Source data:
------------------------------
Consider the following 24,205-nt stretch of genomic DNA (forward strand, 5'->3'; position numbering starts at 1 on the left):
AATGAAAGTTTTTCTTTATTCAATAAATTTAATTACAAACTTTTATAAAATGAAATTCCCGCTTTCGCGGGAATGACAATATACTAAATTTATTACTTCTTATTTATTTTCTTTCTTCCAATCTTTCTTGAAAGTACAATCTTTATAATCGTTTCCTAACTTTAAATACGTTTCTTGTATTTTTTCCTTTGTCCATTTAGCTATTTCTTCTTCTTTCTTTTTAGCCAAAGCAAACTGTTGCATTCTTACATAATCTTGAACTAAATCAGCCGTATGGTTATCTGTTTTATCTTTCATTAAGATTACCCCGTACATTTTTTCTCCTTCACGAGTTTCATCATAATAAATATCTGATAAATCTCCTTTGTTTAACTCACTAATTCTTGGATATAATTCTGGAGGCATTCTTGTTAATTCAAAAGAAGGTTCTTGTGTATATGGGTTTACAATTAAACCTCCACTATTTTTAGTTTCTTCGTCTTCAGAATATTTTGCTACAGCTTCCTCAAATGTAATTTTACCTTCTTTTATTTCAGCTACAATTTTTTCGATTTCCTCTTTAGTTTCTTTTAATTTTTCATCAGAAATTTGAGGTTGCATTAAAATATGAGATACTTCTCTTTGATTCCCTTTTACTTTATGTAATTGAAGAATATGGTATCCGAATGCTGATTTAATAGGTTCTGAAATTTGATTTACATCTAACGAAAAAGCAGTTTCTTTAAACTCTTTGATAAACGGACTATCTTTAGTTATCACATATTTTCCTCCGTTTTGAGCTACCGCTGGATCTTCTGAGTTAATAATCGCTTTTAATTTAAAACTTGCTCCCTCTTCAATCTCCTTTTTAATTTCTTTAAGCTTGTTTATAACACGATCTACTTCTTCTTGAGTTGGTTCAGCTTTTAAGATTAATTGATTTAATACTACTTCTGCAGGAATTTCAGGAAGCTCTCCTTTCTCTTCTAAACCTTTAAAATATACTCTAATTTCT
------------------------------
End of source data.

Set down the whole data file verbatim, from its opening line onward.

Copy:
Consider the following 24,205-nt stretch of genomic DNA (forward strand, 5'->3'; position numbering starts at 1 on the left):
AATGAAAGTTTTTCTTTATTCAATAAATTTAATTACAAACTTTTATAAAATGAAATTCCCGCTTTCGCGGGAATGACAATATACTAAATTTATTACTTCTTATTTATTTTCTTTCTTCCAATCTTTCTTGAAAGTACAATCTTTATAATCGTTTCCTAACTTTAAATACGTTTCTTGTATTTTTTCCTTTGTCCATTTAGCTATTTCTTCTTCTTTCTTTTTAGCCAAAGCAAACTGTTGCATTCTTACATAATCTTGAACTAAATCAGCCGTATGGTTATCTGTTTTATCTTTCATTAAGATTACCCCGTACATTTTTTCTCCTTCACGAGTTTCATCATAATAAATATCTGATAAATCTCCTTTGTTTAACTCACTAATTCTTGGATATAATTCTGGAGGCATTCTTGTTAATTCAAAAGAAGGTTCTTGTGTATATGGGTTTACAATTAAACCTCCACTATTTTTAGTTTCTTCGTCTTCAGAATATTTTGCTACAGCTTCCTCAAATGTAATTTTACCTTCTTTTATTTCAGCTACAATTTTTTCGATTTCCTCTTTAGTTTCTTTTAATTTTTCATCAGAAATTTGAGGTTGCATTAAAATATGAGATACTTCTCTTTGATTCCCTTTTACTTTATGTAATTGAAGAATATGGTATCCGAATGCTGATTTAATAGGTTCTGAAATTTGATTTACATCTAACGAAAAAGCAGTTTCTTTAAACTCTTTGATAAACGGACTATCTTTAGTTATCACATATTTTCCTCCGTTTTGAGCTACCGCTGGATCTTCTGAGTTAATAATCGCTTTTAATTTAAAACTTGCTCCCTCTTCAATCTCCTTTTTAATTTCTTTAAGCTTGTTTATAACACGATCTACTTCTTCTTGAGTTGGTTCAGCTTTTAAGATTAATTGATTTAATACTACTTCTGCAGGAATTTCAGGAAGCTCTCCTTTCTCTTCTAAACCTTTAAAATATACTCTAATTTCT